There are a lot of myths and misconceptions out there when it comes to incinerators and with many people feeling uncertain of what they actually need when in a position to purchase a incinerator, it is sometimes difficult to tell fact from fiction.
Every day we have multiple phone calls from existing and potential customers asking the same questions that have arisen from receiving false information through researching the Internet and/or our competitors. Below are the top 5 myths that we seem to debunk everyday.
1) Incinerators shouldn’t be opened during the burn cycle
Wrong! All of our incinerators are built to a superior engineering specification and with high quality materials to ensure easy access and continual feed of your waste. Opening the lids of our machines will not damage the interior of the machine. Our machines have been designed and manufactured to a very high standard; to withstand the affects opening and closing may have on them. Upon commissioning your machine, we will show you how to load the incinerator safely during its burn cycle and a comprehensive operating, care & maintenance manual will be provided for your peace of mind.
2) Refractory brick is stronger and more reliable than a monolithic cast lining
Wrong! Although there are many similar chemical and physical characteristics, it has been proven through modern developments in refractory materials that monolithic lining is more reliable and durable through its continuous body and structural integrity. These are a few documented reasons why:
Unlike firebricks, which have the propensity to crack and fail along the mortar lines, our solid monolithic cast does not fail. If you don’t want the inconvenience and cost of having to replace large sections of brick and mortar, then the monolithic cast system is the way to go.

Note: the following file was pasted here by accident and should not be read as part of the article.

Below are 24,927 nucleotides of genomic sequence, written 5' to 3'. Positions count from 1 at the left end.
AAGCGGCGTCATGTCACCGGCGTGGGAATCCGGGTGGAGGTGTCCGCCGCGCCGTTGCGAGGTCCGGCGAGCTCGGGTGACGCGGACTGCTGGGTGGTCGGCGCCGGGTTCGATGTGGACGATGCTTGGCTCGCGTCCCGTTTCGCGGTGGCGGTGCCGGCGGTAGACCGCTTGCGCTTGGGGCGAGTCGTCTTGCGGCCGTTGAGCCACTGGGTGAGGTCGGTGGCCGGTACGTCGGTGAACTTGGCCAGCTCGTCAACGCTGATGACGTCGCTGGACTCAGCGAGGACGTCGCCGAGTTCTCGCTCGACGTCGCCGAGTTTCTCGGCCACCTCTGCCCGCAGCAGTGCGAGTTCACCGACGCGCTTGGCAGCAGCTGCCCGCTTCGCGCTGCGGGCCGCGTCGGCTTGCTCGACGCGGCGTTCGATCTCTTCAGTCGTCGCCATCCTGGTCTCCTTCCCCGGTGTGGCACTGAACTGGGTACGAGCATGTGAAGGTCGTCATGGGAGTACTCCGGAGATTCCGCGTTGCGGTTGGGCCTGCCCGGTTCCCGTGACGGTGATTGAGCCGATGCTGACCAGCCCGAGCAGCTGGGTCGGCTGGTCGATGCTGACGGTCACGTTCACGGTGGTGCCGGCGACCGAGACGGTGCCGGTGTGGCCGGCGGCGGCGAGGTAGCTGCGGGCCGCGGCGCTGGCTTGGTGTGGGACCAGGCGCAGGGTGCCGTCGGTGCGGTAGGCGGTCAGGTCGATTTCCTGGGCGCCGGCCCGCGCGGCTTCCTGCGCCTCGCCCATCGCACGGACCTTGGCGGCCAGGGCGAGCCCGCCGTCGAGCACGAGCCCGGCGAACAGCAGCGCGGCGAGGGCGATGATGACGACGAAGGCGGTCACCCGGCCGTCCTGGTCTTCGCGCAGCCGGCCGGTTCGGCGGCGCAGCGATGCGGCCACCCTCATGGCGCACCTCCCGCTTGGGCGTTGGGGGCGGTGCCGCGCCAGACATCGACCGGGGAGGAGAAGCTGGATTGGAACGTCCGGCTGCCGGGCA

3) The thicker the steel casing the more thermal efficient my incinerator will be
We have the confidence in the technology behind our solid monolithic cast and engineer the lining of our incinerators with high-grade insulation meaning that we don’t need to over fabricate with extra thick casing and linings to minimise heat loss out of the main chamber. This, in turn, means our incinerators are incredibly thermal efficient.
4) Fallen Stock Collection is cheaper than incineration.
This is not always the case. Depending on the size and type of farm you have as well as other various factors, you may find that it is more cost effective to purchase, hire or finance an on-site animal carcass incinerator. We understand that sometimes the perception of costs may dissuade you from purchasing an incinerator, however if you call us we will work with you to see if this would work for your site.
5) Low Capacity Incinerators do not usually need Planning Permission.
Do I require planning permission or not is a common question we get asked and is completely dependent on your requirements. The nature of your business determines the type of planning you may or may not need. For example if you are looking at Pet Cremation then the likelihood is you will need to consider planning permission. Be assured that this isn’t necessarily as scary as it sounds and we always make sure you get straightforward advice that could save you wasted time and money.
With over 20 years of engineering and manufacturing experience we have built up a really good understanding through our wide existing customer base of what matters to you. Understanding what our incinerators can and can’t do is important in helping you make an informative and decisive decision about which incinerator is right for your requirements.
If you have any further questions please don’t hesitate to get in touch with our team where we would be happy to help with all of your queries.
Banerjee, S. (1998). Monolithic Refractories: A Comprehensive Handbook. World Scientific Publishing.
Harbison-Walker . (2005). Handbook of Refractory Practice. Moon Township: Harbison-Walker Refractories Company.
Niessen, W. R. (2010). Combustion and Incineration Processes: Applications in Environmental Engineering (4th ed.). Boca Raton: Taylor & Francis Group.